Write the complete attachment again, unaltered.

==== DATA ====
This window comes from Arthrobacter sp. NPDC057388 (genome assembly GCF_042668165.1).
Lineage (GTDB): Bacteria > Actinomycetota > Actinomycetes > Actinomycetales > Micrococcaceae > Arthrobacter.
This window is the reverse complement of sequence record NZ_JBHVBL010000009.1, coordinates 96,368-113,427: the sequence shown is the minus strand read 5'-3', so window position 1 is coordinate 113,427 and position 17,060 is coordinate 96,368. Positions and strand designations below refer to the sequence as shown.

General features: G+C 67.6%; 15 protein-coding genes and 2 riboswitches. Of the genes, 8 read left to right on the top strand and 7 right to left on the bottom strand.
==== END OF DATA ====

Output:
This window comes from Arthrobacter sp. NPDC057388 (genome assembly GCF_042668165.1).
Lineage (GTDB): Bacteria > Actinomycetota > Actinomycetes > Actinomycetales > Micrococcaceae > Arthrobacter.
This window is the reverse complement of sequence record NZ_JBHVBL010000009.1, coordinates 96,368-113,427: the sequence shown is the minus strand read 5'-3', so window position 1 is coordinate 113,427 and position 17,060 is coordinate 96,368. Positions and strand designations below refer to the sequence as shown.

General features: G+C 67.6%; 15 protein-coding genes and 2 riboswitches. Of the genes, 8 read left to right on the top strand and 7 right to left on the bottom strand.